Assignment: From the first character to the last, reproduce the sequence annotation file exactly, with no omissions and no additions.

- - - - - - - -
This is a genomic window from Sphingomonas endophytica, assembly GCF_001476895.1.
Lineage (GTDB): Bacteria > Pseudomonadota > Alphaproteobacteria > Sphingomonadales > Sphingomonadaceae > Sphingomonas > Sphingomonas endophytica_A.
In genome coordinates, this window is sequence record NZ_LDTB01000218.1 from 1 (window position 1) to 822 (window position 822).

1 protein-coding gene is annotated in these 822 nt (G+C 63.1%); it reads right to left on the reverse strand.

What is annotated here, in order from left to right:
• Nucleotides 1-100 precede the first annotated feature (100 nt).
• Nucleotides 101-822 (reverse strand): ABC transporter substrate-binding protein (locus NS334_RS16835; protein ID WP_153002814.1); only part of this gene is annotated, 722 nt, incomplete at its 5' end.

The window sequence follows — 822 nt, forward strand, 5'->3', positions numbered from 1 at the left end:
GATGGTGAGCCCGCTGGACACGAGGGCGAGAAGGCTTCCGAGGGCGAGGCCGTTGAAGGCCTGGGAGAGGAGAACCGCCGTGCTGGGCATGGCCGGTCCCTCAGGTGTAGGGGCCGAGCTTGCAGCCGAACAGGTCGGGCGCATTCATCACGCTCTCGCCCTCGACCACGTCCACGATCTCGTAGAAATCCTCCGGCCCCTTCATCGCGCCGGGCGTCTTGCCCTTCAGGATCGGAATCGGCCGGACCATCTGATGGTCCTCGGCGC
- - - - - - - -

This is a genomic window from Sphingomonas endophytica, assembly GCF_001476895.1.
Lineage (GTDB): Bacteria > Pseudomonadota > Alphaproteobacteria > Sphingomonadales > Sphingomonadaceae > Sphingomonas > Sphingomonas endophytica_A.
In genome coordinates, this window is sequence record NZ_LDTB01000218.1 from 1 (window position 1) to 822 (window position 822).

1 protein-coding gene is annotated in these 822 nt (G+C 63.1%); it reads right to left on the reverse strand.

What is annotated here, in order from left to right:
• Nucleotides 1-100 precede the first annotated feature (100 nt).
• Nucleotides 101-822 (reverse strand): ABC transporter substrate-binding protein (locus NS334_RS16835; protein ID WP_153002814.1); only part of this gene is annotated, 722 nt, incomplete at its 5' end.

The window sequence follows — 822 nt, forward strand, 5'->3', positions numbered from 1 at the left end:
GATGGTGAGCCCGCTGGACACGAGGGCGAGAAGGCTTCCGAGGGCGAGGCCGTTGAAGGCCTGGGAGAGGAGAACCGCCGTGCTGGGCATGGCCGGTCCCTCAGGTGTAGGGGCCGAGCTTGCAGCCGAACAGGTCGGGCGCATTCATCACGCTCTCGCCCTCGACCACGTCCACGATCTCGTAGAAATCCTCCGGCCCCTTCATCGCGCCGGGCGTCTTGCCCTTCAGGATCGGAATCGGCCGGACCATCTGATGGTCCTCGGCGC